The Body Mass Index Assimilation of U.S. Immigrants: How Do Diet and Exercise Contribute?

54 Pages Posted: 26 Jul 2013 Last revised: 27 Mar 2017

See all articles by Sukanya Basu

Sukanya Basu

Vassar College - Department of Economics

Mike Insler

United States Naval Academy - Department of Economics

Date Written: March 26, 2017

Abstract

We explore the underlying causes and implications of the previously documented unhealthy Body Mass Index (BMI) assimilation of U.S. immigrants to native levels. Diet - measured by fat, carbohydrate, protein, and caloric intake - and exercise have mixed success in explaining the BMI convergence of immigrants. Food and exercise assimilation differs by age group, with middle-aged immigrants exhibiting poor behaviors consistent with unhealthy BMI assimilation. Worse diets may contribute to BMI increases among young sub-populations: young immigrants assimilate in their intake of saturated fats, when calories are held constant. There are differences in behavior by income, as poorer immigrants exhibit greater convergence to unhealthy native eating habits. Home country conditions also influence dietary assimilation, with heterogeneity across Mexican and non-Mexican immigrants.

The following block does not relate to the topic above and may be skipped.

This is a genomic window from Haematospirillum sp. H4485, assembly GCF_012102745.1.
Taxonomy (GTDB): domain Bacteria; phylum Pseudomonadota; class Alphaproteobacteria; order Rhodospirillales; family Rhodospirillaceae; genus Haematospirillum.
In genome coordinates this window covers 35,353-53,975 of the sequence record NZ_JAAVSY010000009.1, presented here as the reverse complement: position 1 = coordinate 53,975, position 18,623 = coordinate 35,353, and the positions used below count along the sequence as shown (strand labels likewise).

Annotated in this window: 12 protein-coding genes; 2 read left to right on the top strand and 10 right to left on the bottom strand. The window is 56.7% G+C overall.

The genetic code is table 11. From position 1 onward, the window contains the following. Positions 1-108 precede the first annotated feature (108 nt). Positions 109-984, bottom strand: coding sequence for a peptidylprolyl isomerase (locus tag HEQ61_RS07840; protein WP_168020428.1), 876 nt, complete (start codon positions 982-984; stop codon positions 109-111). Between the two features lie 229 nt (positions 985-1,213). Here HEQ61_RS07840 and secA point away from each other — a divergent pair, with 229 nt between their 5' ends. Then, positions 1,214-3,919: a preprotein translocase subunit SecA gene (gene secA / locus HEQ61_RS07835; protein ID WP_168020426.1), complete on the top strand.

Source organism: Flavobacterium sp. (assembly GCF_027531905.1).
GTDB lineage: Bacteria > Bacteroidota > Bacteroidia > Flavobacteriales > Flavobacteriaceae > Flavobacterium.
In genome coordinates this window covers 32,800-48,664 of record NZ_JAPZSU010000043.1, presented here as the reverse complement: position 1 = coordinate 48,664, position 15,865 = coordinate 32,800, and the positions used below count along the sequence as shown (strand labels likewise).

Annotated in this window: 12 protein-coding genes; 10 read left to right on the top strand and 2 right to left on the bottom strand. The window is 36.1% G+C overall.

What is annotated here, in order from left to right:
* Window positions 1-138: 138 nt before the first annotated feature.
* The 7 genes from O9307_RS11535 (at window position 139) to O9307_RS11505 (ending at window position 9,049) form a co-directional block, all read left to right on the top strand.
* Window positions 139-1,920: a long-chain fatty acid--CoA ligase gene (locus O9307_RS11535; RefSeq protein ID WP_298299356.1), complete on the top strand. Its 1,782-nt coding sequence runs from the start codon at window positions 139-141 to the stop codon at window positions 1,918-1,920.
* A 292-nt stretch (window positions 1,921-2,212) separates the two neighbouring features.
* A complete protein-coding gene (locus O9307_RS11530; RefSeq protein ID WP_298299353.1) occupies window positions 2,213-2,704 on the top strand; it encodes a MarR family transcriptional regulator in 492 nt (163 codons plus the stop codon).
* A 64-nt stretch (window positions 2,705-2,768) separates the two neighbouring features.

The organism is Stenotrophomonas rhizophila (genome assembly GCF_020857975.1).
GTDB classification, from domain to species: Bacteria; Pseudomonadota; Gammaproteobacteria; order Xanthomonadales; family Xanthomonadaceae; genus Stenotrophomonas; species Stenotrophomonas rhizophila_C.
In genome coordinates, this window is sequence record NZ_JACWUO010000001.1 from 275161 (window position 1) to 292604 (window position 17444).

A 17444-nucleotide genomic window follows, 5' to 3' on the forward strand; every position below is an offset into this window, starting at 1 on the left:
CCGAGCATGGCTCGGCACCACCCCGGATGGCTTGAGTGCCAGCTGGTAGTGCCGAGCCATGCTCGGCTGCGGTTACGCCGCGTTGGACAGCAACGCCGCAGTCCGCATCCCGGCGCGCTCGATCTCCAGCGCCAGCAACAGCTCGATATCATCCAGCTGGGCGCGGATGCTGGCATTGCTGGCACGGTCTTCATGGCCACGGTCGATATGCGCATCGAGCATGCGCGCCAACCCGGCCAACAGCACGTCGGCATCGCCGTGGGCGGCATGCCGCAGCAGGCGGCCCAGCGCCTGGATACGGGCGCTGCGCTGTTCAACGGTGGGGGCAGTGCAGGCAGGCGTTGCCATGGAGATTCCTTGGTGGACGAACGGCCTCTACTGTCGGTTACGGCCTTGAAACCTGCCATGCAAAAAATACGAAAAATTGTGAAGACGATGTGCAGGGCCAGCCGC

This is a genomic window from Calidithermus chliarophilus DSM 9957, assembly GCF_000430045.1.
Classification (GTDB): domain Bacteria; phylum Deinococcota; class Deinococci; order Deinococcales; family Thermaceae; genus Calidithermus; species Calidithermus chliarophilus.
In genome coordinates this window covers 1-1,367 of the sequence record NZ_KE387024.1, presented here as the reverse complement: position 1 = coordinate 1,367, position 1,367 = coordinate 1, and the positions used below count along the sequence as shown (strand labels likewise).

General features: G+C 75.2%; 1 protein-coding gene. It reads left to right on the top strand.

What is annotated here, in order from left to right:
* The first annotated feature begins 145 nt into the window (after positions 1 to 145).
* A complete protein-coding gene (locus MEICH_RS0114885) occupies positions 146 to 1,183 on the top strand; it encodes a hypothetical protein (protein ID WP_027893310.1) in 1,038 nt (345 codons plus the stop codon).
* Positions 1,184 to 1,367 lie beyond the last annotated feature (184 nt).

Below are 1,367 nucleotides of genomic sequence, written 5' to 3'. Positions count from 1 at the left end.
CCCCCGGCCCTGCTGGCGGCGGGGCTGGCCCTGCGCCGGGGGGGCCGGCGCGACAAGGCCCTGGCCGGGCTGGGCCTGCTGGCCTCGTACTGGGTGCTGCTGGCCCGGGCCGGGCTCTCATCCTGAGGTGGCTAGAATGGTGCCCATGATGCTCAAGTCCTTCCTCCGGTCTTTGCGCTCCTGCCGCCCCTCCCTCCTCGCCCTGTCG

Keywords: Obesity, immigration, nutrition, diet, exercise

JEL Classification: I10, I12, I18, J11

Suggested Citation

Basu, Sukanya and Insler, Michael, The Body Mass Index Assimilation of U.S. Immigrants: How Do Diet and Exercise Contribute? (March 26, 2017). Available at SSRN: https://ssrn.com/abstract=2297928 or http://dx.doi.org/10.2139/ssrn.2297928

Sukanya Basu (Contact Author)

Vassar College - Department of Economics ( email )

124 Raymond Avenue
Poughkeepsie, NY 12604
United States

Michael Insler

United States Naval Academy - Department of Economics ( email )

589 McNair Road
Annapolis, MD 21402
United States

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